With nonperformers on their way to more normal levels, Mr. Boutin turned his attention to the next pressing problem: "We realized what we had was a bloated, bloated organization" he said.

In June, the bank's efficiency ratio, or noninterest expense per dollar of revenue, had ballooned to more than 78%, compared to a peer group average of 62.65% calculated by American Banker research.

To rein in expenses, Merchants sought the aid of a consulting firm, ultimately settling on Houston's John Floyd & Associates.

Initially, the firm suggested an 18-month restructuring program. But Mr. Boutin wanted to accomplish the task in just four months - a period that began in August.

"We don't normally try to accomplish this at this speed," said John M. Floyd, of the consulting firm. "He's helped keep the bank disciplined and on track."

"I want to be done at the end of December so we can start the beginning of the year as an organization that has been right-sized, reengineered," said Mr. Boutin.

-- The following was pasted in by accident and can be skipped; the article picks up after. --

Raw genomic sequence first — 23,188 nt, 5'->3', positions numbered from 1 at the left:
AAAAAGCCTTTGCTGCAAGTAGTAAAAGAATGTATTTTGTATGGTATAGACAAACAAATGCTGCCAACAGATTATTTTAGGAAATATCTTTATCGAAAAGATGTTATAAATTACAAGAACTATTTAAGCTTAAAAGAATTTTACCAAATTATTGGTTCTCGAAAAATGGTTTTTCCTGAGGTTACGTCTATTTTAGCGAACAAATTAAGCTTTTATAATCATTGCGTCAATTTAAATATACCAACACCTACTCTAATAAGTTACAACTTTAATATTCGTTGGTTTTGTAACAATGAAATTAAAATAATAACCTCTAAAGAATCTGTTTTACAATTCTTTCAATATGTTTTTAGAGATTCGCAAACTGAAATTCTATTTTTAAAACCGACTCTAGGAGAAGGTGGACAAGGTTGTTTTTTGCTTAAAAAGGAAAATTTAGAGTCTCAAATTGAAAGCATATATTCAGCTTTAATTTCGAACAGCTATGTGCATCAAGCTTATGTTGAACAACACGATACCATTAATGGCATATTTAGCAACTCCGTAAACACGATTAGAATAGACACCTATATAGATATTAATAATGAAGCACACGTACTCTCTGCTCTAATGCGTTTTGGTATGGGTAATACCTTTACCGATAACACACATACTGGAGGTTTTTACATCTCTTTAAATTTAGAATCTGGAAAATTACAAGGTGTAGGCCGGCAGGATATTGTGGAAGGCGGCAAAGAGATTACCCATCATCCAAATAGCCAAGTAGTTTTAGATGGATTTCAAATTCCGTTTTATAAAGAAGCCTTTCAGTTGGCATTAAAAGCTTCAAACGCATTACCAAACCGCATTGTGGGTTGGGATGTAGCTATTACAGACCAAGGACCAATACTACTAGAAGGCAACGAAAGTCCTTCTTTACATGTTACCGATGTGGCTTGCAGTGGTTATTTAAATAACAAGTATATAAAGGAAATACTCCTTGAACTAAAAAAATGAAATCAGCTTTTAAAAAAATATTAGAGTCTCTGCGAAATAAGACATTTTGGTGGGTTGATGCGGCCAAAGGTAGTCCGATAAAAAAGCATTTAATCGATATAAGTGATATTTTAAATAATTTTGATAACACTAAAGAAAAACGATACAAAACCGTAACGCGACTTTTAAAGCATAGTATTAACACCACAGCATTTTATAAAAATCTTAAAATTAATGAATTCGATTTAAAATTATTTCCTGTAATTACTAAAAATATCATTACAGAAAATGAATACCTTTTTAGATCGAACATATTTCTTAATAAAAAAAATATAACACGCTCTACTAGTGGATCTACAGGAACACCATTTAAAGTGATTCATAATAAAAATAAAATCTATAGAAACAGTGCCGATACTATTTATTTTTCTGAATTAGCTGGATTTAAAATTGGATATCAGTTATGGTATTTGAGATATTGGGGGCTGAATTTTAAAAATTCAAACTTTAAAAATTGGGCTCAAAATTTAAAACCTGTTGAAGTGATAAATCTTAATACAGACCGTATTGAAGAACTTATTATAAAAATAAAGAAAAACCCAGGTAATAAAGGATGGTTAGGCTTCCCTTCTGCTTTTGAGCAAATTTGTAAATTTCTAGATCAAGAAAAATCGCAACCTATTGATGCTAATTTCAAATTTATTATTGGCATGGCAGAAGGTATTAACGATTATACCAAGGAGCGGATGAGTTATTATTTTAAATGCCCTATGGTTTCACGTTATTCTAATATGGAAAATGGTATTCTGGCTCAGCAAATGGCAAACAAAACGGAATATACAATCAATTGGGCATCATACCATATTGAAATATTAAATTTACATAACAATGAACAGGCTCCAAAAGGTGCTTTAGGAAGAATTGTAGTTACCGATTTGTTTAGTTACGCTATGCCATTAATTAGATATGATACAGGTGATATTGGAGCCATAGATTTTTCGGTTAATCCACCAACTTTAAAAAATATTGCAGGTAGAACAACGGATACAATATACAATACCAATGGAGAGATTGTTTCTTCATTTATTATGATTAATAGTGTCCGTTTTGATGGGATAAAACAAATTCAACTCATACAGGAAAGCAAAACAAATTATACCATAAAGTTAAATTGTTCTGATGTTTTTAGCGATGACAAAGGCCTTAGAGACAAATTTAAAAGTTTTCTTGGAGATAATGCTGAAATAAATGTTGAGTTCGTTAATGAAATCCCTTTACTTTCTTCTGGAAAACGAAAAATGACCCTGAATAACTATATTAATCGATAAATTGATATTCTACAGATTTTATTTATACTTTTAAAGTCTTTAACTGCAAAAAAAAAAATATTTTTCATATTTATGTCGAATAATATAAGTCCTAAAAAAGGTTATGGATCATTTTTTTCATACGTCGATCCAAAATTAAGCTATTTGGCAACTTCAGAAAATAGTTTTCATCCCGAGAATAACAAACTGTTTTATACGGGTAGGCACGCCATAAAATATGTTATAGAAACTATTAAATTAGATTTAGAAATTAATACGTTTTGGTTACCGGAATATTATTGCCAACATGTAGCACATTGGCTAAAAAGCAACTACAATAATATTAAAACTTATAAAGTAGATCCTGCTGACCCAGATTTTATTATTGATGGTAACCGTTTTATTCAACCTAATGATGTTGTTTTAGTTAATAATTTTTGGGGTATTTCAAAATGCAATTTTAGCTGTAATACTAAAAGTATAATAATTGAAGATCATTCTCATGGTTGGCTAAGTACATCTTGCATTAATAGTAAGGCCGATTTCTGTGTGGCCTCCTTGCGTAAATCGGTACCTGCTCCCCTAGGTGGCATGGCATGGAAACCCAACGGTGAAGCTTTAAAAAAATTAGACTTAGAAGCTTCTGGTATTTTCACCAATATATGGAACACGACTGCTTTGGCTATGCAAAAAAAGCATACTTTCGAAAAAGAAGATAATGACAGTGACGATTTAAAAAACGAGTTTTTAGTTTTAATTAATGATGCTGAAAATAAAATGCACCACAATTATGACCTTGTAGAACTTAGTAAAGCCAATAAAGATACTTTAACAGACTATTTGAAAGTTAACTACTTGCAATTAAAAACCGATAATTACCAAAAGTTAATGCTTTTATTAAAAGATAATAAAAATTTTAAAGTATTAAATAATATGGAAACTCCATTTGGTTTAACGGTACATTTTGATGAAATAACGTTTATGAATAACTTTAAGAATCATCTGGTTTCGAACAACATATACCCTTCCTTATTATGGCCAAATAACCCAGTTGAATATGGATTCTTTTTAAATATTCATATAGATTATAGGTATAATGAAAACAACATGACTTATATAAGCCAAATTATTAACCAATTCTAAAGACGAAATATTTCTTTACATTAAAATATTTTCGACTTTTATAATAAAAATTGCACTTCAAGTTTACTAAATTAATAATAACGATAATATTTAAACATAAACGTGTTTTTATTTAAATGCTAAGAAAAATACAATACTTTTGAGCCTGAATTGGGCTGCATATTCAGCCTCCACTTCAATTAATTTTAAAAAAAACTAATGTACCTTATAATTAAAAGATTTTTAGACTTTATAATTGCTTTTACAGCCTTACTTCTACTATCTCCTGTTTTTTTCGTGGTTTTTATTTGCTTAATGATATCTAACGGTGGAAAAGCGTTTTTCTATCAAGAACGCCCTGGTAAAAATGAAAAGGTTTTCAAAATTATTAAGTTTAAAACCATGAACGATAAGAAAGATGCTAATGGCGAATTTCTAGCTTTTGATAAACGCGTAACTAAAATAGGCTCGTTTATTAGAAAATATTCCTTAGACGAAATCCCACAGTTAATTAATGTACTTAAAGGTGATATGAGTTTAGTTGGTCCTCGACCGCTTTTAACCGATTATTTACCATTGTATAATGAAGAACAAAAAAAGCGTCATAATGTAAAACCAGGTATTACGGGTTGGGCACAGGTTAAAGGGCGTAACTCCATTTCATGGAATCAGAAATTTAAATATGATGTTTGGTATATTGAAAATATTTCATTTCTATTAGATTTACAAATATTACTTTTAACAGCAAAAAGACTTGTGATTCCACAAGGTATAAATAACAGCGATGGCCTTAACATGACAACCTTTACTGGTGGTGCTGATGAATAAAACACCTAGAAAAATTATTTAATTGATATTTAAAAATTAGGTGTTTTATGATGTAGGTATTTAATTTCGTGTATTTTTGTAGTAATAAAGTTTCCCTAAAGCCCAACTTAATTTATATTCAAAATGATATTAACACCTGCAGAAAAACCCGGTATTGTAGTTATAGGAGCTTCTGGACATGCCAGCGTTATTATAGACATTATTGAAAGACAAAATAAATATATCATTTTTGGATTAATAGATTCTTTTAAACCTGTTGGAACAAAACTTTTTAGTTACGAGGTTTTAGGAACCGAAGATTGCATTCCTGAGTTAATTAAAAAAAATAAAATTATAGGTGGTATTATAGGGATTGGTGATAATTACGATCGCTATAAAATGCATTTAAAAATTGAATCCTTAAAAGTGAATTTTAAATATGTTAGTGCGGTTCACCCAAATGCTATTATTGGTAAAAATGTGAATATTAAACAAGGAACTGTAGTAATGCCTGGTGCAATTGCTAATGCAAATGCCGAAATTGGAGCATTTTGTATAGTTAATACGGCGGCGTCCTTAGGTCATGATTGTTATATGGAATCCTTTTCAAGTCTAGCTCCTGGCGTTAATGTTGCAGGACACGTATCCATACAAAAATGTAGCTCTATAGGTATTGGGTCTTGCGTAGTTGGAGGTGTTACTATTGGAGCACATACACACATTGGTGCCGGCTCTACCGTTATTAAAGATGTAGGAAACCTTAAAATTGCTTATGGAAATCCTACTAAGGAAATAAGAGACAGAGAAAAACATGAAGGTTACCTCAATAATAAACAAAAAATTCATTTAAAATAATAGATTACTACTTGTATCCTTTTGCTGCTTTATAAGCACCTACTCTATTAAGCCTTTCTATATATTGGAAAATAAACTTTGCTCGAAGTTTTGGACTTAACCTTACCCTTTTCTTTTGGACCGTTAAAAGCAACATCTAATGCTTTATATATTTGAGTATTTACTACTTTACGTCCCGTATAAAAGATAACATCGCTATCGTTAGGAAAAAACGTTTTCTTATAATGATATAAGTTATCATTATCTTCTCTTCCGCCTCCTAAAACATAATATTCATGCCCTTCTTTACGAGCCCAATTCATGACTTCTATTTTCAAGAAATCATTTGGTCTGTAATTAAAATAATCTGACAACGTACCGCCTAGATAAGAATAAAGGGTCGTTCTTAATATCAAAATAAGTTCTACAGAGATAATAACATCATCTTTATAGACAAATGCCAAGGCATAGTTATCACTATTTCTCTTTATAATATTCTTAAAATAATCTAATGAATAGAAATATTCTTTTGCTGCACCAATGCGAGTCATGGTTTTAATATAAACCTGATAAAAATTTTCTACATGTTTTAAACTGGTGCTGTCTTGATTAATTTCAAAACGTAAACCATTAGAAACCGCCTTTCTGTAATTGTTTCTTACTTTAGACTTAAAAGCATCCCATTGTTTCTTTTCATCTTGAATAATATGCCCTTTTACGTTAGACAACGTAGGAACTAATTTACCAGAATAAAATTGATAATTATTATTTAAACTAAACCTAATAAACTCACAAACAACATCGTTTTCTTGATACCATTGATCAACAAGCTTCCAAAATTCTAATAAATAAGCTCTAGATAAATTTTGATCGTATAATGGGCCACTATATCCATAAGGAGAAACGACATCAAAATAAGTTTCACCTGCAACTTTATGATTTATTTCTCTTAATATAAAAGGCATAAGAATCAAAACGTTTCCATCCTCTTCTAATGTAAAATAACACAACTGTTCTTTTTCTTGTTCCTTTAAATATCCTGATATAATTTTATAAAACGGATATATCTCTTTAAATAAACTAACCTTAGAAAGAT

One goal is to reduce noninterest expense to around $20 million next year, from $36 million in 1994.

To achieve those savings, the bank has been working to dramatically reduce layers of bureaucracy - which means drastic cuts in the work force. Of the eight managers that reported to Mr. Boutin when he came on board, only one remains at the bank.

The cuts will be most severe in the back room, where 200 of 300 positions will be eliminated. The item processing and customer accounting departments, for example, which each employed more than 50 people, will be downsized to 17 each. Data processing, once staffed by 21 people, will now be handled by six.

Earlier this year, Merchants said 150 jobs would be cut bankwide. But after a second round of 100 layoffs announced in October, half the jobs at the bank will have been eliminated.

The bank is attempting to minimize the blow to dislocated employees by offering severance packages and career counseling services.